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What It's Like To Tattoo Your Art

woman getting a tattoo on her arm

 

Have you ever been curious about what it might be like to tattoo your art on someone? This art medium connects artist to client through an intimate process.The tattoo world is a vast and interesting place these days. People of all ages and cultures have embraced this medium and a wide array of artists with distinct styles have emerged as it has grown larger.  I had a chance recently to talk to a tattoo artist about the creative process of this popular artistic medium. Today we are getting an inside scoop on what it's like to be a tattoo artist. Deborah Connelly (Unicus Studio) is a truly amazing tattoo artist and long time friend who agreed to answer a few of my burning questions about the art of tattooing.

 

I don't have any tattoos and so as a tattoo-virgin a question Deborah commonly gets is "Does it hurt?" as people try to guage their ability to sit for an entire tattoo the first time around. The sticker on her light table says it all.


sign that says you bet it hurts

 

How does the design process work when you are laying out an image based on a client's ideas? Is it better for you if the request is really specific or vague?

 

Some are too specific and others have no idea what they want. Both are evil! The ideal client has a general idea of what they want but they want me to create something for them with my artistic touch. Usually they might know the content they want depicted because it has some meaning to them but not how it would work as a tattoo. For example, a typical request might be "I would like a pocket watch that represents my granpa and I want something to represent my grandma too and her favourite flower which is a magnolia."

 

Are the tattoos often commemorative?

 

Yes, especially young people since they get a better response from their parents when the tattoo commerates a relative! Some people might get one tattoo that is commerative or meaningful and the other end of the spectrum are all the people who just want as many tattoos as possible. As time and money allow them they just keep adding on.

 

woman making a tattoo on a man's back

 

Once you get the request how do you move to the next step?

 

The day before they have their tattoo appointment I send them a snapchat of their design or they come into the studio and take a look at it. This practice protects me from someone taking my design to another tattoo artist since I don't charge for design work. Most of the time, for most of my clients, they see the design for the first time at their tattoo appointment . I tell clients to look over my portfolio on Instagram so they can see my style and decide if they want something in my style or if they want something in a different style. If they are interested in my style then they usually reference other tattoos I've done to clarify the type of shading or line work they want. The client sometimes sends some reference for colour etcetera. It's important to go to a tattoo artist whose style you like.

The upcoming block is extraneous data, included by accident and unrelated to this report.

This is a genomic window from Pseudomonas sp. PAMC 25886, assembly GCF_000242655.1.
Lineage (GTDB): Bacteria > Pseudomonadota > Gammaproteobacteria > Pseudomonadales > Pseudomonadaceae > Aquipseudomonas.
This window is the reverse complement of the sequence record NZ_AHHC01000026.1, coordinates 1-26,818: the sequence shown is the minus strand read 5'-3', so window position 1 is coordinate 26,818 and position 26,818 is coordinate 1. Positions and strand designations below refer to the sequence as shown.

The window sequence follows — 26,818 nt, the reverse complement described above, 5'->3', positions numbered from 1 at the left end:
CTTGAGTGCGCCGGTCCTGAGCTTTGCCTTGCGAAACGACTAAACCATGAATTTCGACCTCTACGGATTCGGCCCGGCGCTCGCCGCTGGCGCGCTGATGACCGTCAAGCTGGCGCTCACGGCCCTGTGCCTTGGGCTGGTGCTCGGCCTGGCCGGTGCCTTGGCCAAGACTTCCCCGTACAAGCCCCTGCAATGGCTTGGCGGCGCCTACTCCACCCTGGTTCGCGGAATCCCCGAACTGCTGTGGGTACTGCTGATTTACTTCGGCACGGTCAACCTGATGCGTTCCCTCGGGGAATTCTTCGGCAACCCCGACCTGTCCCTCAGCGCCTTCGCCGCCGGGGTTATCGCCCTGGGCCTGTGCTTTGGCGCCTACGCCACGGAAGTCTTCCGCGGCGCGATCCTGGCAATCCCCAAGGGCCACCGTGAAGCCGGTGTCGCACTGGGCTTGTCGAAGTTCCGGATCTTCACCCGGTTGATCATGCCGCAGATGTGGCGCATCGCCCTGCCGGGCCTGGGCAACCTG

How do you decide on the best placement that adapts the design to the client's body?

 

This is a strength for me because of all of my experience of body-casting and painting nude figures. I have an eye for how the body flows and what compliments the body and what doesn't. When you take a too-small tattoo and put it on someone's upper arm it looks like a stamp, there are better places to put that tattoo.

 

What are some of your faourite art materials when designing a tattoo?

 

Light table, Photoshop, and pencil. Because I do a lot of graywash tattoos. And Copic Markers. Copic markers have so many colours and the way that they blend is great.They are a good way to guage how colours are going to look in the tattoo because they really cover a wide range of colours. They are ready to go unlike paint which you have to blend to get all of your colour range. There are other markers but Copic's range of colours is best.

 
photograph of a tattoo studio

 

When you are tattooing someone what are some of the conditions that you have to manage to make sure that the process goes smoothly and how can you see what you are doing through all the blood?

 

I usually won't do the more painful areas for a first time tattoo- just in case they don't make it through the whole thing. No ribs, waist, collorbone unless it's very small. There's not that much blood but the ink gets in the way more than the blood does. Due to experience you get to the point where you are looking more at where you are going next than what you are doing at the moment, like driving a car or riding a bike, you look at the direction you are heading in. I make sure the clients are comfortable, big TV, Netflix, a really comfortable studio that is private and has a relaxed atmosphere and a very comfortable tattoo chair.

 


About the author

Artist in residence Rebecca Chaperon

Rebecca Chaperon is our Artist-in-Residence

With a compulsion to create unique visual stories, her paintings often follow the thread of a heroine's misadventures through a surreal landscape.

She's had the pleasure of teaching at Langara College and given community workshops on painting techniques with an emphasis on watercolour, oil and acrylic. She is a board member at the Grunt gallery.

View her online portfolio
Website: thechaperon.ca

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